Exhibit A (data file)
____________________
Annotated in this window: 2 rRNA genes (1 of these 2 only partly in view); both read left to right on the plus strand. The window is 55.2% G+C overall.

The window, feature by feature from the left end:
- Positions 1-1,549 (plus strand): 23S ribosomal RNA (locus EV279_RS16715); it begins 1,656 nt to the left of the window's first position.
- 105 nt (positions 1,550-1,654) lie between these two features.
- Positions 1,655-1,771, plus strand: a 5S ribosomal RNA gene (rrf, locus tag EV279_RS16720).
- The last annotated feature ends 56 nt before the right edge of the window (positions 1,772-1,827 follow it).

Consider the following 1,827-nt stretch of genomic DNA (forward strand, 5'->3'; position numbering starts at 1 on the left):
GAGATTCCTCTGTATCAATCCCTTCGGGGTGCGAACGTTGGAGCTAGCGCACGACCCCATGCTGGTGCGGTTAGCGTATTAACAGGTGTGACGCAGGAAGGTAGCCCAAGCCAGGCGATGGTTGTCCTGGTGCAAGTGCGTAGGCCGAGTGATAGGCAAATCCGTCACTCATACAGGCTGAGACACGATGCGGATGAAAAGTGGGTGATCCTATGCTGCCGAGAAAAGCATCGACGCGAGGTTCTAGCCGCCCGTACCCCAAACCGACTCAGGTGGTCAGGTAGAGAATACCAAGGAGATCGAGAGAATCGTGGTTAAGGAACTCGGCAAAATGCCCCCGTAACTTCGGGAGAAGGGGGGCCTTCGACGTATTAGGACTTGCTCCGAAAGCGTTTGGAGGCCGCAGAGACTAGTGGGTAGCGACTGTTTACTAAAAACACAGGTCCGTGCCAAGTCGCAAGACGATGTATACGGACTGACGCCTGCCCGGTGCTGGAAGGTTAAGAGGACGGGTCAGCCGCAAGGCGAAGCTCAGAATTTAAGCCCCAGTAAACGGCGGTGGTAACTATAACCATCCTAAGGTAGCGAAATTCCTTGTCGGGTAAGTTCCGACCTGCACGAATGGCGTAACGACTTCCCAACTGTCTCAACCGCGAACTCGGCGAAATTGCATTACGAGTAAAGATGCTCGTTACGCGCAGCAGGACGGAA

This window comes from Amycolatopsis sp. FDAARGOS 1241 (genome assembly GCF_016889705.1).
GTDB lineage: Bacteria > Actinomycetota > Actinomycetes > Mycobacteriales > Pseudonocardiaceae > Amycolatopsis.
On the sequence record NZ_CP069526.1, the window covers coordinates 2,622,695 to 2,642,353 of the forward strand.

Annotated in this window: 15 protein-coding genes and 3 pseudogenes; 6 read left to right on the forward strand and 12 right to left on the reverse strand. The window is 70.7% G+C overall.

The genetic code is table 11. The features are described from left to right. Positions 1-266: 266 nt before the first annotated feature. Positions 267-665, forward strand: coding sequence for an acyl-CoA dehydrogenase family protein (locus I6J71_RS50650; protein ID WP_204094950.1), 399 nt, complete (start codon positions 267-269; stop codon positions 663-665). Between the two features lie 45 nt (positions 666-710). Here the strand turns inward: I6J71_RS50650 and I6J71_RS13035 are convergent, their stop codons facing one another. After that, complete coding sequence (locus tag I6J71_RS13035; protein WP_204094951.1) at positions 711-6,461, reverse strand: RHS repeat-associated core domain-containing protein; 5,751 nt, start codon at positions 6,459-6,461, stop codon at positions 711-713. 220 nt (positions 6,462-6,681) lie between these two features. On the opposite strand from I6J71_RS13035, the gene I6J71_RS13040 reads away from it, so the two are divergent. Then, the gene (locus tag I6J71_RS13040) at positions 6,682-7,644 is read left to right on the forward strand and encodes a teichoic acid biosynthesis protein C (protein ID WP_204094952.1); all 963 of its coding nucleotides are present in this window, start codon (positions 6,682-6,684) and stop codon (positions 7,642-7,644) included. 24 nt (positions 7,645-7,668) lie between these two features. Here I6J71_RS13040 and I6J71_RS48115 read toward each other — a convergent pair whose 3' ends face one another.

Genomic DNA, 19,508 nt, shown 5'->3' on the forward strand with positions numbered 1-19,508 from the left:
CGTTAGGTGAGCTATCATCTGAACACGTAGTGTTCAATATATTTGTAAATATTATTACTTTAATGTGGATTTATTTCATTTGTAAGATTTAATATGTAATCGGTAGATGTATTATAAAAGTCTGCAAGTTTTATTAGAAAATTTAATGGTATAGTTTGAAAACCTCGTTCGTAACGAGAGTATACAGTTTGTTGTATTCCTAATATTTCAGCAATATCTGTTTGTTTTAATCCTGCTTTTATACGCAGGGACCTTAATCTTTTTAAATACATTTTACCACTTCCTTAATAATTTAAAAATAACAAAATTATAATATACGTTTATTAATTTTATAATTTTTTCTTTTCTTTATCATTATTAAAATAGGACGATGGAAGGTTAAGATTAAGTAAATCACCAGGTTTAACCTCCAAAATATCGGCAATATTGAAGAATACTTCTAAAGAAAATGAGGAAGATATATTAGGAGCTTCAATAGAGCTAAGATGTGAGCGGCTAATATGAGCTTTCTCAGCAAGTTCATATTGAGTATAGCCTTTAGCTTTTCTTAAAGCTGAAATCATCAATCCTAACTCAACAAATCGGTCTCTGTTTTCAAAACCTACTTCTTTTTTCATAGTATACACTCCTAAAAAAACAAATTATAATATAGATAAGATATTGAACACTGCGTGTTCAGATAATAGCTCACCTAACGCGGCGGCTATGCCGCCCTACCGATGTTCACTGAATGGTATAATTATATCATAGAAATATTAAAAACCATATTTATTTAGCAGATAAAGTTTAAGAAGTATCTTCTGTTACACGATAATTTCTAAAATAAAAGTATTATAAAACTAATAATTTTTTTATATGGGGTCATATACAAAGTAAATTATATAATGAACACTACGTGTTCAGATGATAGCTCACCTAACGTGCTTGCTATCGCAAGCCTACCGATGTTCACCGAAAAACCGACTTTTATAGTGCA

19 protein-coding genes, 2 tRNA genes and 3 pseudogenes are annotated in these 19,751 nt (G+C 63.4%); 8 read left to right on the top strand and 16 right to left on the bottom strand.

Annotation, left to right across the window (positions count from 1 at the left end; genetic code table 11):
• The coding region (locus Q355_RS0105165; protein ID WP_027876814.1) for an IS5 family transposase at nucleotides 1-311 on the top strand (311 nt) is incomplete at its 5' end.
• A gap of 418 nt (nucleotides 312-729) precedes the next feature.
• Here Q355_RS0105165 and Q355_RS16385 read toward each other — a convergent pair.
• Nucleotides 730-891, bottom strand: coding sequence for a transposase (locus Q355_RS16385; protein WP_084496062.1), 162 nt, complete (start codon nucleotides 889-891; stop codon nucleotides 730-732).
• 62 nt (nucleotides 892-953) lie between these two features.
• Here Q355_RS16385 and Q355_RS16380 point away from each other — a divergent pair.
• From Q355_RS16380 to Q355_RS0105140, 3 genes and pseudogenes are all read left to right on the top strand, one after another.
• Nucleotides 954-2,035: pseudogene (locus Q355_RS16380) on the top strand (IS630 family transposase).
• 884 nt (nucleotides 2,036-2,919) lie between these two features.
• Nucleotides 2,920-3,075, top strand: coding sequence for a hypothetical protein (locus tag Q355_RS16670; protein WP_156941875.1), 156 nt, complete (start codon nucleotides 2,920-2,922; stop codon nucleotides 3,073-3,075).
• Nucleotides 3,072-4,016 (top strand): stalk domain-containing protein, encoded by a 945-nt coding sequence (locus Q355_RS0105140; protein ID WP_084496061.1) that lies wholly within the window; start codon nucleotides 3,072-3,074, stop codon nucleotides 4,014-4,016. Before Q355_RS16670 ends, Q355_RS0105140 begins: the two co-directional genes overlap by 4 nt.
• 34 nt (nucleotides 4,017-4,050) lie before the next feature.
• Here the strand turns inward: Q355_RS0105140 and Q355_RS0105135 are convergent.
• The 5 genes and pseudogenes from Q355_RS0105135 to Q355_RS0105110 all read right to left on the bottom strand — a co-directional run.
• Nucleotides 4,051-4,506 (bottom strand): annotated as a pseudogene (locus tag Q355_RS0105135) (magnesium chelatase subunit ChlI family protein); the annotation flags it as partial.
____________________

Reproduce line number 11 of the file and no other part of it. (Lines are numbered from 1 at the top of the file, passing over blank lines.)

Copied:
On the sequence record NZ_CP069526.1, the window covers coordinates 2,622,695 to 2,642,353 of the forward strand.